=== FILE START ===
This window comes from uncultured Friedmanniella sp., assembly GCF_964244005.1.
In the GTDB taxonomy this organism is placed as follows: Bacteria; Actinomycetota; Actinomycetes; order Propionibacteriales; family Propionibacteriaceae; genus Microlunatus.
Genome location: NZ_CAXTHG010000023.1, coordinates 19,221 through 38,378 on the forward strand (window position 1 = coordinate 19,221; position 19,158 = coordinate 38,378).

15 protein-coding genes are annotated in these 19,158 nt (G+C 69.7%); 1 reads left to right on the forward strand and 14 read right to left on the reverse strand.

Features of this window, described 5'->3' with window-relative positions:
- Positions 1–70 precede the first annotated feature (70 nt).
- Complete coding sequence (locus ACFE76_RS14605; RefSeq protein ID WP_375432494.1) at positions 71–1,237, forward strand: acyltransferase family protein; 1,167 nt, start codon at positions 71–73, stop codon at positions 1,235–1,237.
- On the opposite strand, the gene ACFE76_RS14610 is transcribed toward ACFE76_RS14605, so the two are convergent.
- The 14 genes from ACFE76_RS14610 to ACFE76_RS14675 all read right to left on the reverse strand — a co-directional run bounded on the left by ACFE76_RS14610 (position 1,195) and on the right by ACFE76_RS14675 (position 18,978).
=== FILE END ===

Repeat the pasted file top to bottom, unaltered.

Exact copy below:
This window comes from uncultured Friedmanniella sp., assembly GCF_964244005.1.
In the GTDB taxonomy this organism is placed as follows: Bacteria; Actinomycetota; Actinomycetes; order Propionibacteriales; family Propionibacteriaceae; genus Microlunatus.
Genome location: NZ_CAXTHG010000023.1, coordinates 19,221 through 38,378 on the forward strand (window position 1 = coordinate 19,221; position 19,158 = coordinate 38,378).

15 protein-coding genes are annotated in these 19,158 nt (G+C 69.7%); 1 reads left to right on the forward strand and 14 read right to left on the reverse strand.

Features of this window, described 5'->3' with window-relative positions:
- Positions 1–70 precede the first annotated feature (70 nt).
- Complete coding sequence (locus ACFE76_RS14605; RefSeq protein ID WP_375432494.1) at positions 71–1,237, forward strand: acyltransferase family protein; 1,167 nt, start codon at positions 71–73, stop codon at positions 1,235–1,237.
- On the opposite strand, the gene ACFE76_RS14610 is transcribed toward ACFE76_RS14605, so the two are convergent.
- The 14 genes from ACFE76_RS14610 to ACFE76_RS14675 all read right to left on the reverse strand — a co-directional run bounded on the left by ACFE76_RS14610 (position 1,195) and on the right by ACFE76_RS14675 (position 18,978).